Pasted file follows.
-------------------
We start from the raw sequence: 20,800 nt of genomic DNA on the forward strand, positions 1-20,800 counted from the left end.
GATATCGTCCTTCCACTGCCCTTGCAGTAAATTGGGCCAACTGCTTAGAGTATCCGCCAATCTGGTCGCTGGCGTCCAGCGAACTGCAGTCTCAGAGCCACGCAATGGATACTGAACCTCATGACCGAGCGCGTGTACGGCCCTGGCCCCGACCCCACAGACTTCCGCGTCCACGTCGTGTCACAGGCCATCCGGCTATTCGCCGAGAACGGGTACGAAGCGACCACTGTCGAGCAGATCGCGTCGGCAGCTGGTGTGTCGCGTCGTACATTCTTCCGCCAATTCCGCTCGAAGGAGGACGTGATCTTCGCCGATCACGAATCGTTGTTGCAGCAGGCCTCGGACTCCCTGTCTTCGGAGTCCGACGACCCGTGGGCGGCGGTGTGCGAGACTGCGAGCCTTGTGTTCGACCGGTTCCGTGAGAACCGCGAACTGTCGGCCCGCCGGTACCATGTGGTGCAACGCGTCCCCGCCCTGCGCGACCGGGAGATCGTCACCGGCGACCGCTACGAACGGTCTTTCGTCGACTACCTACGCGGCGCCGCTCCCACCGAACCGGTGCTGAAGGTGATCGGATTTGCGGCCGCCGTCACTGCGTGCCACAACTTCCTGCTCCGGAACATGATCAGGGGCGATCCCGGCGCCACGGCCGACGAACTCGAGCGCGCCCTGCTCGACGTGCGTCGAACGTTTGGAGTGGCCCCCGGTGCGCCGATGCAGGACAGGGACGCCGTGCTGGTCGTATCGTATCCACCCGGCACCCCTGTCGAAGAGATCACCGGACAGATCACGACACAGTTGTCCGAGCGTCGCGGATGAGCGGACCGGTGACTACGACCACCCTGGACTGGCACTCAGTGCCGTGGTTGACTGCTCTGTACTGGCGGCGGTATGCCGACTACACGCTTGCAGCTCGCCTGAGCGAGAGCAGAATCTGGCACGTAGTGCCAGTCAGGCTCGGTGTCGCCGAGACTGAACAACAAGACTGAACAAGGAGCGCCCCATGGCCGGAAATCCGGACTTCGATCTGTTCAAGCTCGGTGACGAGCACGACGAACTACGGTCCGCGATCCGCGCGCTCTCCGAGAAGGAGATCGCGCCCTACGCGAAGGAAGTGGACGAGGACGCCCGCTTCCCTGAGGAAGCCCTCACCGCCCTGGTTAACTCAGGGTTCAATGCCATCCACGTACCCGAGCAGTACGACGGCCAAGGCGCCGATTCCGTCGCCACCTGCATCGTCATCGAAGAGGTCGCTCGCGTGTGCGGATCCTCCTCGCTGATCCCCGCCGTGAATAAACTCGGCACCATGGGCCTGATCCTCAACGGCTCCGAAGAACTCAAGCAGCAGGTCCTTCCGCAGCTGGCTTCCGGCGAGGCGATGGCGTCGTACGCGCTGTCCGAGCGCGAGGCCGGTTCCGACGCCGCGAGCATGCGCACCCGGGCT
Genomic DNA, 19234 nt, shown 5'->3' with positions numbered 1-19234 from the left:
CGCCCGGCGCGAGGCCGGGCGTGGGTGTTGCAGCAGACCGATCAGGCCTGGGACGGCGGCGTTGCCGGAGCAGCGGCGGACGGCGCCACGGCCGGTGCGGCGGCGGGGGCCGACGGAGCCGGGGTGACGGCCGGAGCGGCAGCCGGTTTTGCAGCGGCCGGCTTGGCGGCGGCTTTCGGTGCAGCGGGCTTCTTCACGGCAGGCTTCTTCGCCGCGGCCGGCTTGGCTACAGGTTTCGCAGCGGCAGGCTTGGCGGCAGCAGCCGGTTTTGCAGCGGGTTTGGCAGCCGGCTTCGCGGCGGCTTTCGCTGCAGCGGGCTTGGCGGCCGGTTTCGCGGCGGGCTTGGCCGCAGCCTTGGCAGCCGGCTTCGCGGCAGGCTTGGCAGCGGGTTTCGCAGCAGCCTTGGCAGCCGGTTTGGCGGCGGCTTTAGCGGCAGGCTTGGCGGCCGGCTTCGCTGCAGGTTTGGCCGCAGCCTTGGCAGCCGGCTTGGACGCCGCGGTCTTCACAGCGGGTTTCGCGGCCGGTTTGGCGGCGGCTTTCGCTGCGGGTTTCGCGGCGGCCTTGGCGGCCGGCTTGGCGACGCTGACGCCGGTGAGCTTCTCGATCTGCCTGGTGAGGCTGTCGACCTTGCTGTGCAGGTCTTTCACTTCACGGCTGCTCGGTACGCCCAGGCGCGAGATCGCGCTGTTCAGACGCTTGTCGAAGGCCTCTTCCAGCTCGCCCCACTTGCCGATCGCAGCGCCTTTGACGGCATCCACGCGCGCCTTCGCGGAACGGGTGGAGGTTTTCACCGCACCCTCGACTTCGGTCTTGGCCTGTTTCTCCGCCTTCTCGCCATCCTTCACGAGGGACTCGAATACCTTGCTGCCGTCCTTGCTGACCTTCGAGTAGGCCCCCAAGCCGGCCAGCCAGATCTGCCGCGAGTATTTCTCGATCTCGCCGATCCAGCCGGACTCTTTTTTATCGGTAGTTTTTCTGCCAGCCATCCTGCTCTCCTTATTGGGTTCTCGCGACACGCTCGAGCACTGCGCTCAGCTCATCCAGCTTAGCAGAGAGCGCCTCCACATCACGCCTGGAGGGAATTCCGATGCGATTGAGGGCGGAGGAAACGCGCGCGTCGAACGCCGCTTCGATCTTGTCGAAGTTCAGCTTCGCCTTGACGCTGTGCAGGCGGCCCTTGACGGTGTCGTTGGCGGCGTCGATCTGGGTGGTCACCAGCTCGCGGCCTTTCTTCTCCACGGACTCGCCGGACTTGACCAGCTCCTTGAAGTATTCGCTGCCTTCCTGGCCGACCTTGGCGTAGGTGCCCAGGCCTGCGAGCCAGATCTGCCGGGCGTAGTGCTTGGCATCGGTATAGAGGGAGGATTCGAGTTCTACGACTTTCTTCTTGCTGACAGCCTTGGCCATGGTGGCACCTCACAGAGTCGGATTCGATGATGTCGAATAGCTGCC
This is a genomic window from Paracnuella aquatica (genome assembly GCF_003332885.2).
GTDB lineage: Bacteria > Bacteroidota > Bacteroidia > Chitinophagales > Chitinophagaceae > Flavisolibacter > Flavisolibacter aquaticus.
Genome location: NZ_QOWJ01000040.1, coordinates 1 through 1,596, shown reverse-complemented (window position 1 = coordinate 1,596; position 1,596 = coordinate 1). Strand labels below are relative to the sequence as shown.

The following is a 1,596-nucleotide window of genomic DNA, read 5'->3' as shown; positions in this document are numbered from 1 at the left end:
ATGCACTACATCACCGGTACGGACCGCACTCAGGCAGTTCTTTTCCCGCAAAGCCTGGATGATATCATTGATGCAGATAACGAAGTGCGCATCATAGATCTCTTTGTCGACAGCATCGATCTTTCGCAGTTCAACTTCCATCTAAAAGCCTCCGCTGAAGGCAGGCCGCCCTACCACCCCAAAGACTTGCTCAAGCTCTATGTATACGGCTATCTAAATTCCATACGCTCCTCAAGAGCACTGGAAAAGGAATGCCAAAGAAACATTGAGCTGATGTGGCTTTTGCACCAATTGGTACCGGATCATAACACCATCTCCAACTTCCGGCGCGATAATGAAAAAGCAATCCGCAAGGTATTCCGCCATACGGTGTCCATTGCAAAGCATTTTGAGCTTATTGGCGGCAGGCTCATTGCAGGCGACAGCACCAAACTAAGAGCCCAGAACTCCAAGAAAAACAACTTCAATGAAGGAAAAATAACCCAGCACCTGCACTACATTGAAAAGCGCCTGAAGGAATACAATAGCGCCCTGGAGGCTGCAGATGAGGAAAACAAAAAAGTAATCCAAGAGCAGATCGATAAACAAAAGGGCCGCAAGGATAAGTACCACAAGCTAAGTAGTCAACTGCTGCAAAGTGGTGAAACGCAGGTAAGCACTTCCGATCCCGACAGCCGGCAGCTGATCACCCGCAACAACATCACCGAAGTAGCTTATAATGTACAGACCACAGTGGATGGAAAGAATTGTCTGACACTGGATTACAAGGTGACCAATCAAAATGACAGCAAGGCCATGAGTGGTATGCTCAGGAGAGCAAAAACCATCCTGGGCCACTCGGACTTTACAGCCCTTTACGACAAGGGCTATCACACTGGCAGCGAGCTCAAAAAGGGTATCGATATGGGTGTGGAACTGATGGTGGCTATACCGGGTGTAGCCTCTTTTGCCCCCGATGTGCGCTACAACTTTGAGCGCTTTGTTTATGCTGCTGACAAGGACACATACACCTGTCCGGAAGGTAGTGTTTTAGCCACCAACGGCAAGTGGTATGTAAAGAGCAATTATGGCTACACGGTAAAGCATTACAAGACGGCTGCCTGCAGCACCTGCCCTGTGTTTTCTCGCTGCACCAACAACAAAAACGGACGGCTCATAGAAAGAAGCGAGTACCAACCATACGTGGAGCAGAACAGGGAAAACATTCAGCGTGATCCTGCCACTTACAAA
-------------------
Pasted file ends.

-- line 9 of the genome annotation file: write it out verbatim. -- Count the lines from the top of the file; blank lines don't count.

ATGCACTACATCACCGGTACGGACCGCACTCAGGCAGTTCTTTTCCCGCAAAGCCTGGATGATATCATTGATGCAGATAACGAAGTGCGCATCATAGATCTCTTTGTCGACAGCATCGATCTTTCGCAGTTCAACTTCCATCTAAAAGCCTCCGCTGAAGGCAGGCCGCCCTACCACCCCAAAGACTTGCTCAAGCTCTATGTATACGGCTATCTAAATTCCATACGCTCCTCAAGAGCACTGGAAAAGGAATGCCAAAGAAACATTGAGCTGATGTGGCTTTTGCACCAATTGGTACCGGATCATAACACCATCTCCAACTTCCGGCGCGATAATGAAAAAGCAATCCGCAAGGTATTCCGCCATACGGTGTCCATTGCAAAGCATTTTGAGCTTATTGGCGGCAGGCTCATTGCAGGCGACAGCACCAAACTAAGAGCCCAGAACTCCAAGAAAAACAACTTCAATGAAGGAAAAATAACCCAGCACCTGCACTACATTGAAAAGCGCCTGAAGGAATACAATAGCGCCCTGGAGGCTGCAGATGAGGAAAACAAAAAAGTAATCCAAGAGCAGATCGATAAACAAAAGGGCCGCAAGGATAAGTACCACAAGCTAAGTAGTCAACTGCTGCAAAGTGGTGAAACGCAGGTAAGCACTTCCGATCCCGACAGCCGGCAGCTGATCACCCGCAACAACATCACCGAAGTAGCTTATAATGTACAGACCACAGTGGATGGAAAGAATTGTCTGACACTGGATTACAAGGTGACCAATCAAAATGACAGCAAGGCCATGAGTGGTATGCTCAGGAGAGCAAAAACCATCCTGGGCCACTCGGACTTTACAGCCCTTTACGACAAGGGCTATCACACTGGCAGCGAGCTCAAAAAGGGTATCGATATGGGTGTGGAACTGATGGTGGCTATACCGGGTGTAGCCTCTTTTGCCCCCGATGTGCGCTACAACTTTGAGCGCTTTGTTTATGCTGCTGACAAGGACACATACACCTGTCCGGAAGGTAGTGTTTTAGCCACCAACGGCAAGTGGTATGTAAAGAGCAATTATGGCTACACGGTAAAGCATTACAAGACGGCTGCCTGCAGCACCTGCCCTGTGTTTTCTCGCTGCACCAACAACAAAAACGGACGGCTCATAGAAAGAAGCGAGTACCAACCATACGTGGAGCAGAACAGGGAAAACATTCAGCGTGATCCTGCCACTTACAAA